Gretel Enck, Luminiţa Cojocariu
Grassland management in the United States is as large and unwieldy a subject as are the grasslands themselves, varied in their location, size, condition, historic use, and indeed mythology. Grassland naturally occurs in many areas of the United States and in most states, from the coastal grasslands of California, the Everglades of Florida, and the montane grasslands of the Colorado Plateau centered around the state of Utah. But generally when we Americans talk of grasslands we think of the Great Plains, the vast midsection of the country once rhapsodized as the home of the buffalo and antelope, homesteaded by prairie farmers over a hundred years ago. (Pieper 2005, 245).Pioneers, as the early settlers were called, found an unpredictable land of unforeseen challenges. Tall-grass prairie was so tall in places that they “hid the stock, making it sometimes difficult to find the cows and horses. Some of the grass grew to a height of ten feet” (Murie 1940). Weather was unpredictable and often violent. And clouds of grasshoppers occasionally descended and destroyed crops (Rölvaag 1927). The pioneers persevered with the growing of crops and the raising of livestock. The bison of the plains were replaced by cattle. The objective of this paper is to give an introduction to the vast grassland resources of the United States and discuss the issues that face grassland managers today. Grasslands are inherently unstable ecosystems maintained by disturbance—primarily fire, grazing, and climate factors, particularly drought. Bison, elk, pronghorn antelope, deer, numerous species of small rodents and invertebrates inhabited the prairie long before the European-American settlers arrived with cattle (NPS 2000, 72). Grassland management recognizes the disturbance of grazing as an integral part of sustaining desirable prairie characteristics. While moderate disturbance is beneficial to biodiversity, however, high disturbance typically lowers diversity (Archer and Smeins 2003). Not only is the intensity of grazing a factor, but also the differences in grazing habits of traditional grazers and introduced domestic grazers. Research is currently underway regarding the different effects of grazing on tall-grass prairie composition and biodiversity. While both bison and cattle display generalist food habits, a bison’s diet consists of up to 90% grasses, while cattle diets consist of about 70% grasses. (NPS 2000, 74) Traditionally, as well, bison movement was unrestricted and variable whereas modern cattle grazing is heavily regulated, which can be used to a manager’s advantage if the manager has a good range management strategy—unfortunately not always the case.Thus, while grazing has been used to create necessary disturbance in the prairie ecosystem, humans have substantially changed its frequency, intensity, extent, and magnitude with the introduction of livestock. The result has been rapid and widespread changes in species composition and productivity of plant communities. (Archer and Smeins 2003). The dominant grasses of the tall-grass prairie are big bluestem (Andropogon gerardii) little bluestem (Schizachyrium scoparium), Indian grass (Sorghastrum nutans  and switch grass (Panicum virgatum). In the mixed-grass prairie, needle-and-thread grass (Stipa comata) and western wheatgrass (Pascopyrum smithii) are common grasses, but many other species are abundant on specific sites. Plant diversity of the mixed-grass prairie is highest of all grassland types in the United States. Two major grass dominate short-grass: blue grama (Bouteloua gracilis) and buffalo grass (Buchloe dactyloides). It should also be noted that the term “grassland” is a bit misleading since these zones are also rich in forb species (Pieper 2005, 232). The great grasslands of America are largely in private ownership today, but federal agencies, state agencies, and citizen organizations work closely to provide assistance and incentives to manage grasslands for diverse values, including conservation and restoration of pre-European settlement grassland ecosystems. A large part of this analysis will center on the state of Kansas, in the heart of the Great Plains and representative of the issues considered in our review.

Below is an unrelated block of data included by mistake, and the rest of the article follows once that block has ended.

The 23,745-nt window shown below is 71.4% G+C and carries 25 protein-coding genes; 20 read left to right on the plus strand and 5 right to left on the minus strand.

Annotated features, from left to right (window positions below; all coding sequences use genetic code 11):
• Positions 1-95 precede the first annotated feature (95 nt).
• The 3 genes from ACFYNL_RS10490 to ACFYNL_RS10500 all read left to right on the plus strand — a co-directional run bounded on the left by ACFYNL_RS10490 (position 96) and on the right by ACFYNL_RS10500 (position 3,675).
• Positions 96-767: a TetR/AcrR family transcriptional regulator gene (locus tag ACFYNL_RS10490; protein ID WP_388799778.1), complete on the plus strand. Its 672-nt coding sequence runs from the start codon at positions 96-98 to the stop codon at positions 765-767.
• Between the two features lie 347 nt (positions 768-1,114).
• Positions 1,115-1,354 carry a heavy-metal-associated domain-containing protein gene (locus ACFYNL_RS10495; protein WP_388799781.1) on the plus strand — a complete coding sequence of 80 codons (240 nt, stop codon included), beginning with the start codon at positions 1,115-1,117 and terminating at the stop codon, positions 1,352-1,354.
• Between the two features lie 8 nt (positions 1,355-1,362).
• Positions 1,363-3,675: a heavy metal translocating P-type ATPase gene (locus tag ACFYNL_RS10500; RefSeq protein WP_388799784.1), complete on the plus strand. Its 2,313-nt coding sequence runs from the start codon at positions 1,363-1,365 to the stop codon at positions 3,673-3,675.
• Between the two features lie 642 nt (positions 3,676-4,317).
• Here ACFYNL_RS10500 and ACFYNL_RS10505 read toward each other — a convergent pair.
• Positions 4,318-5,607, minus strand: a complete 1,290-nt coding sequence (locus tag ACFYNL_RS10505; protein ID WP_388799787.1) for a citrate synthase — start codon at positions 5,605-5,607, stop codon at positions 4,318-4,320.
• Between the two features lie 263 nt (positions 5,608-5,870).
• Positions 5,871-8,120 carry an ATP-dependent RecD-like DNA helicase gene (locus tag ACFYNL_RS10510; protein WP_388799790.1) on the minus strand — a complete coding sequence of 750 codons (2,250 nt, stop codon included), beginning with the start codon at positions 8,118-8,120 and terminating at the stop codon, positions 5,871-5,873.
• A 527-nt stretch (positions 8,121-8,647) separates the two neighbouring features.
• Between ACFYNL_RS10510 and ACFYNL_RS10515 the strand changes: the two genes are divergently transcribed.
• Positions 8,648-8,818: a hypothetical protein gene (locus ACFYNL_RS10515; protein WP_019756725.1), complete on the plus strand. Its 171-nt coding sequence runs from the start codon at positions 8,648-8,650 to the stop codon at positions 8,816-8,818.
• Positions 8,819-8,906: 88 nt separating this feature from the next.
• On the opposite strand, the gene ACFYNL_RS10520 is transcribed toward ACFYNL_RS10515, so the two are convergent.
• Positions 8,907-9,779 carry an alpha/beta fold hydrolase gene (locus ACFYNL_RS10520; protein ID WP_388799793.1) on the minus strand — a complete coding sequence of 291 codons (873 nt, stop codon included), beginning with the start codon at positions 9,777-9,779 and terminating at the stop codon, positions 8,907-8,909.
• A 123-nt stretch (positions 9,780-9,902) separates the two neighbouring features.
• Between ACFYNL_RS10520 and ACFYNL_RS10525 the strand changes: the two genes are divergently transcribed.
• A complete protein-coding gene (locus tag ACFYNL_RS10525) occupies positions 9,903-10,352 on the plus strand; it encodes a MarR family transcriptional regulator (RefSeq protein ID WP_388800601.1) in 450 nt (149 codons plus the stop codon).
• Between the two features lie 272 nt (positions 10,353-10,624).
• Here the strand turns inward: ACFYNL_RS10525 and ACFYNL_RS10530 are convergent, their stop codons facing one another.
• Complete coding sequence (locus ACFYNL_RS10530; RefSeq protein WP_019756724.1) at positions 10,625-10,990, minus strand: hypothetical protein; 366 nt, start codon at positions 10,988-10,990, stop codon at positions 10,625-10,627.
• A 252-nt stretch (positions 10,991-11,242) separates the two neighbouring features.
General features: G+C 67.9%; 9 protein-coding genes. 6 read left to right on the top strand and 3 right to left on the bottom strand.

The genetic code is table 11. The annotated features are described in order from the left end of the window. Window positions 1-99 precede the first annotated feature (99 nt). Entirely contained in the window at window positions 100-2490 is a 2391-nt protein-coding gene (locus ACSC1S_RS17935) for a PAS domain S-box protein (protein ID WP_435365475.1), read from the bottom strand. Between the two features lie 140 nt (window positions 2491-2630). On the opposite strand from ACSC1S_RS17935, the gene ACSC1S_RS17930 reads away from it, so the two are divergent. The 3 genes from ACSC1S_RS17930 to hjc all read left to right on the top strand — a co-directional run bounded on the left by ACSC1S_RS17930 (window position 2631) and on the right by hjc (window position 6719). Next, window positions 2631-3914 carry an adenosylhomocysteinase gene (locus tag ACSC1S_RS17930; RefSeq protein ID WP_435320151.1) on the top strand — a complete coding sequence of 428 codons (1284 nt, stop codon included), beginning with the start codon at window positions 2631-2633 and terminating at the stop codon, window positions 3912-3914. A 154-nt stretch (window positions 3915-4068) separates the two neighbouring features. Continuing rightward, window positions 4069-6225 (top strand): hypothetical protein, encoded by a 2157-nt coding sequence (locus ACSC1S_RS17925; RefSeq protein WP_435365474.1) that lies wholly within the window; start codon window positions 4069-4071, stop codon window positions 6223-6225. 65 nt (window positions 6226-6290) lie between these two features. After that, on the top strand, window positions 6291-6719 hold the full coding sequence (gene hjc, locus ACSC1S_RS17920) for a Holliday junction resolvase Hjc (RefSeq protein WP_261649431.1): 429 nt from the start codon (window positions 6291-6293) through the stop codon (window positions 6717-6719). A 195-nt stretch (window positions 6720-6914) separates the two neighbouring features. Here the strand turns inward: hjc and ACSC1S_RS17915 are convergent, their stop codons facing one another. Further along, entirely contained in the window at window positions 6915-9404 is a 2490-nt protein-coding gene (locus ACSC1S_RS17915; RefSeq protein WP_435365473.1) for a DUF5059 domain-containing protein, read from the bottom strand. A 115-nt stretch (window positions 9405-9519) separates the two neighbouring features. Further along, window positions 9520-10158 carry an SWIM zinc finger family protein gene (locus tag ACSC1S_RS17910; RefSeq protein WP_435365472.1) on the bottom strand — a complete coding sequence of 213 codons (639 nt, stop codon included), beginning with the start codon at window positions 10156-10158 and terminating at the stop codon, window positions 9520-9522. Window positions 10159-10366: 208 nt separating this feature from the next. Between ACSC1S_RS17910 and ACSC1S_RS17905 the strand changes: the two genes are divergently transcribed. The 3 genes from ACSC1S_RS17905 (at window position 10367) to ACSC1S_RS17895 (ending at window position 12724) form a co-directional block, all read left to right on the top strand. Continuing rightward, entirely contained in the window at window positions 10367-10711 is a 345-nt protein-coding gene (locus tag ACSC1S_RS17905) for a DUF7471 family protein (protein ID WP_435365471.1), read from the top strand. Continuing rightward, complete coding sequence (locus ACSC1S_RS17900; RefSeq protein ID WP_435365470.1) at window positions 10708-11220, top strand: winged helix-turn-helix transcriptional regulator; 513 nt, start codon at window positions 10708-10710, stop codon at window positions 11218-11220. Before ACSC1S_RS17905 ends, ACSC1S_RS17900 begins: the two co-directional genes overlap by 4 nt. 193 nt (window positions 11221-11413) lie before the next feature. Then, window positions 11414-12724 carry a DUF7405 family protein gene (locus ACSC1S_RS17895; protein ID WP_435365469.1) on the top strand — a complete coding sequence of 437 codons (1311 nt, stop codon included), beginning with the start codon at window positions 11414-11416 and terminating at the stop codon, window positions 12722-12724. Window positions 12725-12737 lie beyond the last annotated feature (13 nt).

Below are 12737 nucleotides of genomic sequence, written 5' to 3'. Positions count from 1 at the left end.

grassland, grassland management; planning; private/public partnerships
Presentation: oral